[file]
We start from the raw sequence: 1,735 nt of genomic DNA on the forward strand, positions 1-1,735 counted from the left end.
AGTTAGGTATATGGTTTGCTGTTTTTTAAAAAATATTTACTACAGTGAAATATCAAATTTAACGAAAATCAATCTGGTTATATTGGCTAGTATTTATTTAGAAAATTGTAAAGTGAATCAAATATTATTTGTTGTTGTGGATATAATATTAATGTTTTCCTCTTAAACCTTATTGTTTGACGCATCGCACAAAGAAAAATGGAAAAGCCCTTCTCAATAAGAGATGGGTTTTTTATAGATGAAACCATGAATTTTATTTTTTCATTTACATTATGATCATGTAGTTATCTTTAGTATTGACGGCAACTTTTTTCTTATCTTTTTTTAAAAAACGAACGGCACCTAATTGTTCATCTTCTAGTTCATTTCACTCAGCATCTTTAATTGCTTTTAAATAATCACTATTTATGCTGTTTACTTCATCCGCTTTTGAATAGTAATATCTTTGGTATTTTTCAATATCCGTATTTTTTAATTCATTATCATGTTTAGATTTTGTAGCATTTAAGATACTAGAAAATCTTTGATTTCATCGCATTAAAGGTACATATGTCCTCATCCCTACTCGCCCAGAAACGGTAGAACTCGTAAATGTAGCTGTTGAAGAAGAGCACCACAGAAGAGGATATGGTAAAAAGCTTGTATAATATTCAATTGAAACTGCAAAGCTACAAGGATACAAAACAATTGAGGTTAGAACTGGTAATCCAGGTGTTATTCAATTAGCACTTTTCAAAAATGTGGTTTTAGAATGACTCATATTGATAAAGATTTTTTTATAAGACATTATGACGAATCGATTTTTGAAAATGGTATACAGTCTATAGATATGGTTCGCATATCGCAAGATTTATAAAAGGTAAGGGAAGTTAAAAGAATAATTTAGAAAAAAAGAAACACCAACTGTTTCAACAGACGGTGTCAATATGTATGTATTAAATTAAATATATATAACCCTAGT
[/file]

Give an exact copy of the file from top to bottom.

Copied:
We start from the raw sequence: 1,735 nt of genomic DNA on the forward strand, positions 1-1,735 counted from the left end.
AGTTAGGTATATGGTTTGCTGTTTTTTAAAAAATATTTACTACAGTGAAATATCAAATTTAACGAAAATCAATCTGGTTATATTGGCTAGTATTTATTTAGAAAATTGTAAAGTGAATCAAATATTATTTGTTGTTGTGGATATAATATTAATGTTTTCCTCTTAAACCTTATTGTTTGACGCATCGCACAAAGAAAAATGGAAAAGCCCTTCTCAATAAGAGATGGGTTTTTTATAGATGAAACCATGAATTTTATTTTTTCATTTACATTATGATCATGTAGTTATCTTTAGTATTGACGGCAACTTTTTTCTTATCTTTTTTTAAAAAACGAACGGCACCTAATTGTTCATCTTCTAGTTCATTTCACTCAGCATCTTTAATTGCTTTTAAATAATCACTATTTATGCTGTTTACTTCATCCGCTTTTGAATAGTAATATCTTTGGTATTTTTCAATATCCGTATTTTTTAATTCATTATCATGTTTAGATTTTGTAGCATTTAAGATACTAGAAAATCTTTGATTTCATCGCATTAAAGGTACATATGTCCTCATCCCTACTCGCCCAGAAACGGTAGAACTCGTAAATGTAGCTGTTGAAGAAGAGCACCACAGAAGAGGATATGGTAAAAAGCTTGTATAATATTCAATTGAAACTGCAAAGCTACAAGGATACAAAACAATTGAGGTTAGAACTGGTAATCCAGGTGTTATTCAATTAGCACTTTTCAAAAATGTGGTTTTAGAATGACTCATATTGATAAAGATTTTTTTATAAGACATTATGACGAATCGATTTTTGAAAATGGTATACAGTCTATAGATATGGTTCGCATATCGCAAGATTTATAAAAGGTAAGGGAAGTTAAAAGAATAATTTAGAAAAAAAGAAACACCAACTGTTTCAACAGACGGTGTCAATATGTATGTATTAAATTAAATATATATAACCCTAGT